Interventions for Stigma Reduction – Part 1: Theoretical Considerations

Hugh Alistair Cross, Miriam Heijnders, Ajit Dalal, Silatham Sermrittirong, Stephanie Mak


The contributors to the Working Group that produced this paper are like countless others who are confronted by programme realities in developing countries, such as the pressure to respond to the challenge of stigma in environments of extreme poverty, the issues of scant resources and the requirements to adapt objectives accordingly, and the competing demands for relief and emergency aid. It is in such contexts that researchers have the responsibility of making evidence-based recommendations and yet, regarding stigma interventions, they are confronted by a domain almost devoid of reliable evidence. Without examples of comparable situations that can be reviewed, it may be possible to make progress only through recourse to theoretical concepts. Broad guidelines, based on respected theories, may prove to be a sound foundation on which intervention programmes can be designed.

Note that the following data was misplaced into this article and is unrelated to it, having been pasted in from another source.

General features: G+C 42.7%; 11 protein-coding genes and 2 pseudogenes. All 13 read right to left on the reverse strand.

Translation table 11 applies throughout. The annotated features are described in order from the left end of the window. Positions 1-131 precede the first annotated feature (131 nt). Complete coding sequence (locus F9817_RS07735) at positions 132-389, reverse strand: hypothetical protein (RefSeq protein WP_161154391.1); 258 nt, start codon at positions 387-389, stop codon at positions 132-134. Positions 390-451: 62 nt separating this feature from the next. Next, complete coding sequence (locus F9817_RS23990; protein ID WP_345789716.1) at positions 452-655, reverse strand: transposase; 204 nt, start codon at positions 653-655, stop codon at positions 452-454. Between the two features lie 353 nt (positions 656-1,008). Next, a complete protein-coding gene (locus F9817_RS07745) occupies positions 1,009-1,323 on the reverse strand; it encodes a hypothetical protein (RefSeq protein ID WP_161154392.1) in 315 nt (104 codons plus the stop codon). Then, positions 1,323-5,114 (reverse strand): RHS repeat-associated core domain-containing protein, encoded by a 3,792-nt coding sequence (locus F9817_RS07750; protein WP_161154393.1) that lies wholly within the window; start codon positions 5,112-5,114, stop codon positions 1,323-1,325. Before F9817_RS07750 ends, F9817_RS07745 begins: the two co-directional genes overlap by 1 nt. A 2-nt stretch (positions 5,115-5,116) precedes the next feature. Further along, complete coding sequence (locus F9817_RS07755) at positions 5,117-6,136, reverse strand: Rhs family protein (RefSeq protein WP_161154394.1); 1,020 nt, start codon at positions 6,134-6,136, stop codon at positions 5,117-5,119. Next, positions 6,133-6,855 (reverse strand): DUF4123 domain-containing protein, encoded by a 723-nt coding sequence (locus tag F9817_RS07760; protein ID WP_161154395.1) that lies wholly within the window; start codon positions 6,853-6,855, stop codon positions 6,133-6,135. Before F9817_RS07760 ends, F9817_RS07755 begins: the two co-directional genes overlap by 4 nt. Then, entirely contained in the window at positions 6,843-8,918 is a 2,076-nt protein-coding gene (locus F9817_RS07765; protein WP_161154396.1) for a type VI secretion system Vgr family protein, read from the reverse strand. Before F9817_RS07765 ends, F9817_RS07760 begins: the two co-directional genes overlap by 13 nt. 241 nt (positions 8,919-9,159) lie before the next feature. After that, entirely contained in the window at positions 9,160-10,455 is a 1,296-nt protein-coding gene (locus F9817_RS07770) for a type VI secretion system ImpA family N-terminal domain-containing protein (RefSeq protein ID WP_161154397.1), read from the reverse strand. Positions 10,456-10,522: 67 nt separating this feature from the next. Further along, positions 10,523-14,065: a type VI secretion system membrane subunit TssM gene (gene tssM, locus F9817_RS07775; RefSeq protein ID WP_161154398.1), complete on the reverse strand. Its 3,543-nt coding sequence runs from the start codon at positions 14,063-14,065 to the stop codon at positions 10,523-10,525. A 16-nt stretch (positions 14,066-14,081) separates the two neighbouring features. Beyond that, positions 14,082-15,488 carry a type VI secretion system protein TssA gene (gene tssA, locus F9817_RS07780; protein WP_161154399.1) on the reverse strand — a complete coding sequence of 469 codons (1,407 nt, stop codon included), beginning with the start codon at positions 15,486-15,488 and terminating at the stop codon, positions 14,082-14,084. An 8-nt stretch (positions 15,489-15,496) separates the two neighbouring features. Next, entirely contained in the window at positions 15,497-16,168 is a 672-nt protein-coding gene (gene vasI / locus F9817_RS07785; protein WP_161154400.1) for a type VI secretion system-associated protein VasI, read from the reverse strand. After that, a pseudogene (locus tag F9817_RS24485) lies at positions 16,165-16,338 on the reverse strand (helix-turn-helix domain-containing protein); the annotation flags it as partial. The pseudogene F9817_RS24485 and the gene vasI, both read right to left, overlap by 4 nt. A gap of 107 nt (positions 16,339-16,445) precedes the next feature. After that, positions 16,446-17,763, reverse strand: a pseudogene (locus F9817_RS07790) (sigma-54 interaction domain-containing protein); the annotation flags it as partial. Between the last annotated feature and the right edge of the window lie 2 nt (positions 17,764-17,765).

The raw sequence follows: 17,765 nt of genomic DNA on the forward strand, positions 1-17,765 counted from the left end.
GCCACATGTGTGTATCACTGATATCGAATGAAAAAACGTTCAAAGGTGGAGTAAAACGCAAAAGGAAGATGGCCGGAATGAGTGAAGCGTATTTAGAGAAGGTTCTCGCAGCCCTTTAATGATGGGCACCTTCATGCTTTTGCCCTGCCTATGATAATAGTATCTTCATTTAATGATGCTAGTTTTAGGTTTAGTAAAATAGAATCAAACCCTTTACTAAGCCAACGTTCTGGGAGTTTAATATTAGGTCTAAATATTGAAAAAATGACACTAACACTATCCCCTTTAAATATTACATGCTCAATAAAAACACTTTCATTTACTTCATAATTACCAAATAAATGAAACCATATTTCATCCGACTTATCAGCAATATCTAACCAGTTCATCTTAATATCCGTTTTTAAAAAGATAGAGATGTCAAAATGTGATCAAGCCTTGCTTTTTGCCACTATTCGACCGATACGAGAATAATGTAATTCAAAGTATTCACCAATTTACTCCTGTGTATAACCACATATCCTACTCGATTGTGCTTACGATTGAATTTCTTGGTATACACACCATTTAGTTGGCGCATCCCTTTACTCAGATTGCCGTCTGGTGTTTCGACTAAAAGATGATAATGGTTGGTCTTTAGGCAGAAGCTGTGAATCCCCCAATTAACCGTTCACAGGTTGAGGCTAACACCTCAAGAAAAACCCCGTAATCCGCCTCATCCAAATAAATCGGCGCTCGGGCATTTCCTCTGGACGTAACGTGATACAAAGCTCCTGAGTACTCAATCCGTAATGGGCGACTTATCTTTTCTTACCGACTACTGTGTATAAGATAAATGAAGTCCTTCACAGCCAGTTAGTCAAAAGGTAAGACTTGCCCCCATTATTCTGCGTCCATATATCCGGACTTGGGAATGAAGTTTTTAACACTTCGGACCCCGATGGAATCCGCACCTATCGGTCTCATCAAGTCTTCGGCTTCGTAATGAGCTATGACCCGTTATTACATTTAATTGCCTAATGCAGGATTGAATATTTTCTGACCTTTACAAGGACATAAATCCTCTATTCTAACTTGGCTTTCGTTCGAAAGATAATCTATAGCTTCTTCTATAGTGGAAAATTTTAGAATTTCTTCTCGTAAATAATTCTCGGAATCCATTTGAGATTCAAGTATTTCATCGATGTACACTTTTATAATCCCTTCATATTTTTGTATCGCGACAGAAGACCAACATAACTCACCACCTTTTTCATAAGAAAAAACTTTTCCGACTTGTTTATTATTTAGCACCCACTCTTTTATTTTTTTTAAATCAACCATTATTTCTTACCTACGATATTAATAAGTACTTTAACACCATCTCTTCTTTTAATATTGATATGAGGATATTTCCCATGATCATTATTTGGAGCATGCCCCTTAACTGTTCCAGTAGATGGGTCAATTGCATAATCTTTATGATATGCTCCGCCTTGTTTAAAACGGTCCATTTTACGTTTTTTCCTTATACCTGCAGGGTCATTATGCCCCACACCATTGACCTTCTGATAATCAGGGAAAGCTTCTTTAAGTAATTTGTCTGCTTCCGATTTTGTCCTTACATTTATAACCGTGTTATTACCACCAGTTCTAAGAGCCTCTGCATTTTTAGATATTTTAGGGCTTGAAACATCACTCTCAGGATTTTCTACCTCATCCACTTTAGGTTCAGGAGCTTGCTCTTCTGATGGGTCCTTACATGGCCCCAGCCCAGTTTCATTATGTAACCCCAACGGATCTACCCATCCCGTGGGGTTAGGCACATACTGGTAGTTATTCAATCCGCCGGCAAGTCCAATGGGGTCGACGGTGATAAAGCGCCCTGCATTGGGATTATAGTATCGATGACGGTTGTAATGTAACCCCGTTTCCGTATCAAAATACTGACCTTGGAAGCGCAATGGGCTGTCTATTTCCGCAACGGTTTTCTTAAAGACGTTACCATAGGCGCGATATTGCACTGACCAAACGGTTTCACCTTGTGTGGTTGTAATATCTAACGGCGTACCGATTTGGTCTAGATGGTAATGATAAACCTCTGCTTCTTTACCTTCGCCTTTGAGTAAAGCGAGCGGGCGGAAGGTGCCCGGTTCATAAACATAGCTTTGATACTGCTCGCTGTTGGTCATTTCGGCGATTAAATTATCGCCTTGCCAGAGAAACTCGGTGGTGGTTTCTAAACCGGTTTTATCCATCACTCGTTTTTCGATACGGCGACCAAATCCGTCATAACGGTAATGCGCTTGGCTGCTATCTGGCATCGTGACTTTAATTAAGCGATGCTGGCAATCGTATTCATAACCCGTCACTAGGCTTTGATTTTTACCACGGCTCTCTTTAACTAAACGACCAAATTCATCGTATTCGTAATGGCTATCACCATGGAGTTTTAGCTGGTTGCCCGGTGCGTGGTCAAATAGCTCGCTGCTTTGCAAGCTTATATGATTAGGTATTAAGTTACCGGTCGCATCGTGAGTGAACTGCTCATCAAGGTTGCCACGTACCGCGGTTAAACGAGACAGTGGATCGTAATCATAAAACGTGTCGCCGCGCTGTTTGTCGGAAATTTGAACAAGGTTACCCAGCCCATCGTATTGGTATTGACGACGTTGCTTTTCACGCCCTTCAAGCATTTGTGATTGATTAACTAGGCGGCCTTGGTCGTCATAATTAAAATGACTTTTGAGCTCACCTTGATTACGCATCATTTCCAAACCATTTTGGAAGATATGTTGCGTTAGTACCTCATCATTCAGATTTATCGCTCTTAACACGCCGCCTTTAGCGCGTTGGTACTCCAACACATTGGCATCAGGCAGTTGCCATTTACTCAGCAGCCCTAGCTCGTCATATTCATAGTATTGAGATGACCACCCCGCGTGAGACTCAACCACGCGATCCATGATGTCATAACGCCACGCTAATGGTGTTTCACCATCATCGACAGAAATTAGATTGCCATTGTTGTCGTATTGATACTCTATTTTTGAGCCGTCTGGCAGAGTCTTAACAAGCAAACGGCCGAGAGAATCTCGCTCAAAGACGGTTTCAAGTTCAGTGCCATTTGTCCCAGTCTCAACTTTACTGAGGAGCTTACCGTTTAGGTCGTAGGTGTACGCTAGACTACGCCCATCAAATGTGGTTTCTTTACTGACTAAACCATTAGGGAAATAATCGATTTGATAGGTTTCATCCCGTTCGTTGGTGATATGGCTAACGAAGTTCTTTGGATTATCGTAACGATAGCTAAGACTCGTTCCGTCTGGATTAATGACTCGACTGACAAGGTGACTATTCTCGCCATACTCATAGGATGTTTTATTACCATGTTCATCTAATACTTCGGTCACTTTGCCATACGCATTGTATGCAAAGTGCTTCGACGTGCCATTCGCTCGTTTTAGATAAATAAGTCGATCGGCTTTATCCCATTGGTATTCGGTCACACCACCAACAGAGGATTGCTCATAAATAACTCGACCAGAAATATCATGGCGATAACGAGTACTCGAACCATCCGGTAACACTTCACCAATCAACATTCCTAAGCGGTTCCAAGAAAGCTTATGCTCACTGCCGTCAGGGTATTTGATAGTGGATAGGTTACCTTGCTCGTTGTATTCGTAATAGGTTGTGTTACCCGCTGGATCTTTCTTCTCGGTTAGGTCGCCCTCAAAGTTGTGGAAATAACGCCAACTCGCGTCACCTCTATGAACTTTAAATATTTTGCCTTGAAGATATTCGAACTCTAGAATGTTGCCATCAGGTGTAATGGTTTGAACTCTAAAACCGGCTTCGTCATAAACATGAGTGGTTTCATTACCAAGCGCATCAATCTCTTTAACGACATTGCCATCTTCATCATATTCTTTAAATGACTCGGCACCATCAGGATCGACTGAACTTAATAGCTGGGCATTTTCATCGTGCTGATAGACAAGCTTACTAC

In this article, the discrete components of stigma that should be targeted in stigma intervention programmes are identified. It is also recommended that since stigma affects different levels in society simultaneously, stigma programmes should be multi-targeted and designed with an intention to adjust interactions between groups at different societal levels.


This article lays the foundation for a companion article that presents a generally applicable method by which plans for stigma interventions can be assessed (Interventions for Stigma Reduction – Part 2: Practical Applications).


DOI: 10.5463/dcid.v22i3.70


Identity; Status; Self-esteem; Components; Inter-personal; Intra-personal

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